2.12 Regurgitation of the Mind

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With every scenario, Thomas had more trouble assuring himself that the Adulthood Exam was just a test. He saw Margo, chained to a wall, her hair scraggly and her skin welted with bruises, nearly starved to death.

She is fit to be a useful slave, Thomas silently urged the Torth testers. Let her recover.

They bubbled with disagreement. This slave stole a weapon, the testers informed him. The punishment is death by torture. This law exists to protect All Torth.

One lone person could not persuade the Majority of Torth to change a major law that protected all Torth. Thomas struggled to come up with a logical reason to excuse Margo, to save her life, but his capacious mind drew only blanks. If he wanted to stay sane, then he had to let her die.

It's imaginary, he reminded himself.

But the despair in the false Margo's gaze made him feel cruel and low. She had taken care of him for years, and now she gazed at him without any expectations. How could he respect himself if he let her die? How could he live with that?

Crushing guilt would get him killed. Thomas reached for logic as if it was a lifeline. Did Margo's life or death matter in the grand scheme of the universe? Almost certainly not. Did he really need her? No. She was a good caretaker, but any trained slave could do her job. Her existence was important to other people, such as Cherise and Alex, which made her matter to him . . . but why did he care so much about anyone? Why was Cherise important? Why was anyone?

He needed to distance himself from humankind.

He searched for reasons to do that, and found plenty of them. Few humans truly cared about him. Mrs. Hollander didn't want him in her household. No one ever hugged him, no one ever assured him that he'd live to adulthood. If he wanted to survive, he was on his own. If he wanted a friend, such as Cherise, he always had to make the first move. People shrugged off his neuromuscular disease as incurable, leaving him to cure himself. He fought constrictive laws and naysayers, but no one ever quite had the courage to stand with him.

It would be nice if someone tried to rescue him. Just once.

The scene changed. Alex was beaten and inwardly begged for a swift death. Thomas watched guiltlessly, since empty reassurances would just get them both killed. He couldn't offer any help. It was illogical to even consider it.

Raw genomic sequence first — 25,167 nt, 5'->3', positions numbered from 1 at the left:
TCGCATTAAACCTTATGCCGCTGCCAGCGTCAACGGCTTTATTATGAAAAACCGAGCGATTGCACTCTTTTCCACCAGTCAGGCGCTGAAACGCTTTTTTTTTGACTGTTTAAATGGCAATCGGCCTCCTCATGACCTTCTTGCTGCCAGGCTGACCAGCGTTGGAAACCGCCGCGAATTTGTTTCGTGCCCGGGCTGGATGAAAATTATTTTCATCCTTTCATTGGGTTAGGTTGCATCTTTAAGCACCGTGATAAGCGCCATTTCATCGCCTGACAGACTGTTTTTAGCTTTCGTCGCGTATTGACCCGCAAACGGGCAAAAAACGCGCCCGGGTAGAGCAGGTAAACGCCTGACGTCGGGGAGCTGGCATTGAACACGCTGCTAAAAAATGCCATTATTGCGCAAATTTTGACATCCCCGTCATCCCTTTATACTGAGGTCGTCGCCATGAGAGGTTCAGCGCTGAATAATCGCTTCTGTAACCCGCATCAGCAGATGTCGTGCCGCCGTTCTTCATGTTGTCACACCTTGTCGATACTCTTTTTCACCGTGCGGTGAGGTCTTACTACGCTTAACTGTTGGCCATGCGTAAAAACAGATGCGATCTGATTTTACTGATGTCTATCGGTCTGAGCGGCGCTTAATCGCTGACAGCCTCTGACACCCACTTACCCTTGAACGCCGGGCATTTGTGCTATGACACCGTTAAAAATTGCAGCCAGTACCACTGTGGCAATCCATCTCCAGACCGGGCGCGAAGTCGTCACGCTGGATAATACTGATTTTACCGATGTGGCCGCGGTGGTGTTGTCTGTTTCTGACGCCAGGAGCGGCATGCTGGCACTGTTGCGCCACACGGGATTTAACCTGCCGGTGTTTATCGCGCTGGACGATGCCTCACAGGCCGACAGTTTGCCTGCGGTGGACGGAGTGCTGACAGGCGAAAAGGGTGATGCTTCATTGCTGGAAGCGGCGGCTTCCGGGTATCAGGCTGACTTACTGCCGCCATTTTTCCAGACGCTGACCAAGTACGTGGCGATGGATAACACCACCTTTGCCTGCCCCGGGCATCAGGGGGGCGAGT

On it went, with Lynn needing rescue, Margo needing rescue, Cherise needing rescue. Thomas watched them suffer over and over.

The real-life versions of them had probably forgotten that Thomas lived every day with doom hanging over his head. He was dying. He needed regular doses of NAI-12 in order to survive, but that rarely crossed their minds. They would never know that their problems only added to his own Herculean burden. He absorbed every detail of their lives. It would never occur to them that he might need a smidgeon of help, every once in a while.

They had never been his equals. Had they? Thomas pondered the nature of his friendships, frowning as his friends begged and cried. Cherise and Alex had spent most of their lives needing help. One was afraid to be heard. One was afraid to be seen. Thomas had done his best to rescue them from suicidal despair, but they would always need support and advice. Everyone he met seemed needy.

As if Thomas never felt lonely. As if he never suffered. He lived the worst nightmares that people had, acting polite while they had offensive thoughts about him.

You can escape the company of small-minded animals, the testers silently suggested, if you join Us.

The atrium reemerged. Now it was nighttime, with lamps glowing amidst flowering vines. Outside, the city had its own glow. Metallic spires reflected the vehicles that streaked past. Two enormous moons seemed etched with what might be industrial complexes.

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